Aldous Huxley on the Current Situation Affecting Human Rights



The following is an excerpt from Aldous Huxley’s contribution to the 1947-48 UNESCO symposium on human rights. Huxley offers a bleak outlook for humanity, if it is unable to balance scientific and military progress with humanitarian concerns. A number of his characterizations of the human situation are somewhat fanciful, but his overall message promotes a vision of peace and cooperation for the human race.

About three quarters of the 2.2 billion inhabitants of our planet do not have enough to eat. By the end of the present century world population will have increased (if we manage to avoid catastrophe in the interval) to about 3.3 billions. Meanwhile, over vast areas of the earth's surface, soil erosion is rapidly diminishing the fertility of mankind's four billion acres of productive land. Moreover, in those countries, where industrialism is most highly developed, mineral resources are running low, or have been completely exhausted - and this at a time when a rising population demands an ever increasing quantity of consumer goods and when improved technology is in a position to supply that demand.

Heavy pressure of population upon resources threatens liberty in several ways. Individuals have to work harder and longer to earn a poorer living. At the same time the economic situation of the community as a whole is so precarious that small mishaps, such as untoward weather conditions, may result in serious breakdowns. There can be little or no personal liberty in the midst of social chaos; and where social chaos is reduced to order by the intervention of a powerful centralized executive, there is a grave risk of totalitarianism. Because of the mounting pressure of population upon resources, the twentieth century has become the golden age of centralized government and dictatorship, and has witnessed the wholesale revival of slavery, which has been imposed upon political heretics, conquered populations and prisoners of War. Throughout the nineteenth century the New World provided cheap food for the teeming masses of the Old World and free land for the victims of oppression. Today the New World holds a large and growing population, there is no free land and over the vast areas, the much abused soil is losing its fertility. The New World still produces a large exportable surplus. Whether, fifty years from now, it will still have a surplus, with which to feed the three billions inhabiting the Old World seems doubtful.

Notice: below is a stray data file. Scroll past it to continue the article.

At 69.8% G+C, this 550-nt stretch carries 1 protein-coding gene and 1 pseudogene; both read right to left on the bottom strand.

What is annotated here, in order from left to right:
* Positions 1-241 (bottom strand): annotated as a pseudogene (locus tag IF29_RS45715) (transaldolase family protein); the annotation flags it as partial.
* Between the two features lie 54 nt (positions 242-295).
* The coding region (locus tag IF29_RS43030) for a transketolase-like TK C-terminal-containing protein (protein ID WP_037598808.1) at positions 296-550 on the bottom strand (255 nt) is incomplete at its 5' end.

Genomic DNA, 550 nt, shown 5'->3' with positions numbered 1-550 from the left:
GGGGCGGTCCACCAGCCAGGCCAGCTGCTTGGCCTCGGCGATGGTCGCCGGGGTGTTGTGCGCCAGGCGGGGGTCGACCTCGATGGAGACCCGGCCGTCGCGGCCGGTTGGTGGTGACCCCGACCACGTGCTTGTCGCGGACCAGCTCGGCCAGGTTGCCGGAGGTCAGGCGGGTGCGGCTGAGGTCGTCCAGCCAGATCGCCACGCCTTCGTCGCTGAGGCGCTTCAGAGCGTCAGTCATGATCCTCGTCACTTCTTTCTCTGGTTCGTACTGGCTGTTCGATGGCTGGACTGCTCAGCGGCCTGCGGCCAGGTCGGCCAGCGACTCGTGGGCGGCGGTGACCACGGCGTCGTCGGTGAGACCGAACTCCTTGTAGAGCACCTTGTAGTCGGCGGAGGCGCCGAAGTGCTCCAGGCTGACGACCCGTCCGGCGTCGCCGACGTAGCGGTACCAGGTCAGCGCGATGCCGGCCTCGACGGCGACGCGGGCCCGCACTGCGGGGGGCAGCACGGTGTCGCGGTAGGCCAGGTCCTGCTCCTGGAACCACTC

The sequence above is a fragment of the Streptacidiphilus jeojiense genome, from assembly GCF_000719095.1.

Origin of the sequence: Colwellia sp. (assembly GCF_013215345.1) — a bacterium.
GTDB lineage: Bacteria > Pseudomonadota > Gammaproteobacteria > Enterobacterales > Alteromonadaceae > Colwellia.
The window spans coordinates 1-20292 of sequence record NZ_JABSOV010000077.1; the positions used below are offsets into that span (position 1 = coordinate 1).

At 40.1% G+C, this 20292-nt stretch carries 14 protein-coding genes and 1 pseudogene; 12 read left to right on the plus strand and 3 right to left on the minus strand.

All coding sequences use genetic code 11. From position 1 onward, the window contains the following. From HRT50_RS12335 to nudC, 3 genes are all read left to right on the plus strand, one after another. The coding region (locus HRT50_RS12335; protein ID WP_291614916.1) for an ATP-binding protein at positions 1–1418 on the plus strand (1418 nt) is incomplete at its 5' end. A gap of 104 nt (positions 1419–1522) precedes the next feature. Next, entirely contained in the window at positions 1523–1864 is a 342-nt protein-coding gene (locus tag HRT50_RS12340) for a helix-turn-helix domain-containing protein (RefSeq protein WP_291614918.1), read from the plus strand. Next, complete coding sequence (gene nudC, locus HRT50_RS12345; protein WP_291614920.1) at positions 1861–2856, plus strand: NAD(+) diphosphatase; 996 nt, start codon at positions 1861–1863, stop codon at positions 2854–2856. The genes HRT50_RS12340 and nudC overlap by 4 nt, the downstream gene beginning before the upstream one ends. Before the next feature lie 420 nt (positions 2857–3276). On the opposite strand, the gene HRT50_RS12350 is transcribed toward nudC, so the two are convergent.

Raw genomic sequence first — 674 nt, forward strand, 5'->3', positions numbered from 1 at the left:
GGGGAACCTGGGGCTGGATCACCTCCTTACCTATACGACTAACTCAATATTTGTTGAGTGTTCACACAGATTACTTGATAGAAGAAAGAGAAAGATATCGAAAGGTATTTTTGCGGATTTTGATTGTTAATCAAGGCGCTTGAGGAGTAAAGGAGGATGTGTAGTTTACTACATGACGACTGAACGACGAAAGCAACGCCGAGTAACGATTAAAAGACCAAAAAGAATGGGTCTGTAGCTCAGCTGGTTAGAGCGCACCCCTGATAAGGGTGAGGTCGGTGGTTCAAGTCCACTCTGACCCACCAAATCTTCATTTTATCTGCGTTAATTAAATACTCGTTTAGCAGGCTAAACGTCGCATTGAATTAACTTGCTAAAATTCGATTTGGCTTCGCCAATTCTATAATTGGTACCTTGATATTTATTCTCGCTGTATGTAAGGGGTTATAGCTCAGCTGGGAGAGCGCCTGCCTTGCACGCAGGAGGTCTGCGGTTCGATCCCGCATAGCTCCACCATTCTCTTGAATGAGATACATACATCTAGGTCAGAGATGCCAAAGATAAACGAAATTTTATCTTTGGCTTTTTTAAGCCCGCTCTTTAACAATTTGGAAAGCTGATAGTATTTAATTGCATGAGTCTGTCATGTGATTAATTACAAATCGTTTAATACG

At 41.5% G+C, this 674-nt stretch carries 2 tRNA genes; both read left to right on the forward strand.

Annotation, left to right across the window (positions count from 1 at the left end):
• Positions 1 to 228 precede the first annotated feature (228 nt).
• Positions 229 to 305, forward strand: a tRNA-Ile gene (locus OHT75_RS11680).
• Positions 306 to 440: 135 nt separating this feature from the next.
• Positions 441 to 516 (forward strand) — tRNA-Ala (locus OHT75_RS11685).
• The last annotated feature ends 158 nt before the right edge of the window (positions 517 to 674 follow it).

It should be added, at this point, that while the population of the planet as a whole is rapidly increasing, the population of certain extremely overpopulated areas in Western Europe is stationary and will shortly start to decline. The fact that, by 1970, France and Great Britain will each have lost about four million inhabitants, while Russia will have added about seventy-five millions to its present population, is bound to raise political problems, which it will require consummate statesmanship to resolve. But political problems are not the only ones that will arise. In Western Europe the reduction in the quantity of population is destined, it would seem, to be accompanied by a deterioration (owing to the infertility of the more gifted members of the community) of its quality. In the light of existing trends, Sir Cyril Burt foresees that, by the end of the present century, the average intelligence of the British population will have declined by five IQ points. How far personal liberty, group co-operation and local and professional self-government -- the three factors which constitute the essence of any genuine democracy -- are compatible with the qualitative deterioration of the population retains to be seen.

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